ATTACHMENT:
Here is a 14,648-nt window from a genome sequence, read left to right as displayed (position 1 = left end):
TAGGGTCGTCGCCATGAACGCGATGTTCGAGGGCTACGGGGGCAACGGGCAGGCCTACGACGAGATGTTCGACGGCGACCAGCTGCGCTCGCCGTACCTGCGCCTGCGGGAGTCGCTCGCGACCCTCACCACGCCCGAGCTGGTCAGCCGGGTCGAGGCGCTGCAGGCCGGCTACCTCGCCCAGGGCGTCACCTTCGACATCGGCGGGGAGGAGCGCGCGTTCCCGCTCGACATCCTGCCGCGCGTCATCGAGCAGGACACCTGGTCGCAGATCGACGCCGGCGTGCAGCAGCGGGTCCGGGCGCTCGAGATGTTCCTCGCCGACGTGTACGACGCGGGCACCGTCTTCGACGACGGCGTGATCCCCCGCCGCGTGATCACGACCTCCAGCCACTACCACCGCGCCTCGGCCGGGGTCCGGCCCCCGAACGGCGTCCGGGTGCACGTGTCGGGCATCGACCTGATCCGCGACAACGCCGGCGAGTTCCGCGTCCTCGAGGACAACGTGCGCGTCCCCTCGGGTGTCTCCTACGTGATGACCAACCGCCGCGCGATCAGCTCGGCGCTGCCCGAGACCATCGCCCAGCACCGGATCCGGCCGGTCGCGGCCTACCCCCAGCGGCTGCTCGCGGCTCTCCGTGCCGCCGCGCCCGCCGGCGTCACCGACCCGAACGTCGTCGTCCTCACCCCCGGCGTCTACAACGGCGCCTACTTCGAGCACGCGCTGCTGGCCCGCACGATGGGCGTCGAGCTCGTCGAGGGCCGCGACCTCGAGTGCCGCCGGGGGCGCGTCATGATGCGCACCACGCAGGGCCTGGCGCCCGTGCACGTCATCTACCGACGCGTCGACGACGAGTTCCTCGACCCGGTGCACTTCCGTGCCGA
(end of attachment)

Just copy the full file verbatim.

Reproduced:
Here is a 14,648-nt window from a genome sequence, read left to right as displayed (position 1 = left end):
TAGGGTCGTCGCCATGAACGCGATGTTCGAGGGCTACGGGGGCAACGGGCAGGCCTACGACGAGATGTTCGACGGCGACCAGCTGCGCTCGCCGTACCTGCGCCTGCGGGAGTCGCTCGCGACCCTCACCACGCCCGAGCTGGTCAGCCGGGTCGAGGCGCTGCAGGCCGGCTACCTCGCCCAGGGCGTCACCTTCGACATCGGCGGGGAGGAGCGCGCGTTCCCGCTCGACATCCTGCCGCGCGTCATCGAGCAGGACACCTGGTCGCAGATCGACGCCGGCGTGCAGCAGCGGGTCCGGGCGCTCGAGATGTTCCTCGCCGACGTGTACGACGCGGGCACCGTCTTCGACGACGGCGTGATCCCCCGCCGCGTGATCACGACCTCCAGCCACTACCACCGCGCCTCGGCCGGGGTCCGGCCCCCGAACGGCGTCCGGGTGCACGTGTCGGGCATCGACCTGATCCGCGACAACGCCGGCGAGTTCCGCGTCCTCGAGGACAACGTGCGCGTCCCCTCGGGTGTCTCCTACGTGATGACCAACCGCCGCGCGATCAGCTCGGCGCTGCCCGAGACCATCGCCCAGCACCGGATCCGGCCGGTCGCGGCCTACCCCCAGCGGCTGCTCGCGGCTCTCCGTGCCGCCGCGCCCGCCGGCGTCACCGACCCGAACGTCGTCGTCCTCACCCCCGGCGTCTACAACGGCGCCTACTTCGAGCACGCGCTGCTGGCCCGCACGATGGGCGTCGAGCTCGTCGAGGGCCGCGACCTCGAGTGCCGCCGGGGGCGCGTCATGATGCGCACCACGCAGGGCCTGGCGCCCGTGCACGTCATCTACCGACGCGTCGACGACGAGTTCCTCGACCCGGTGCACTTCCGTGCCGA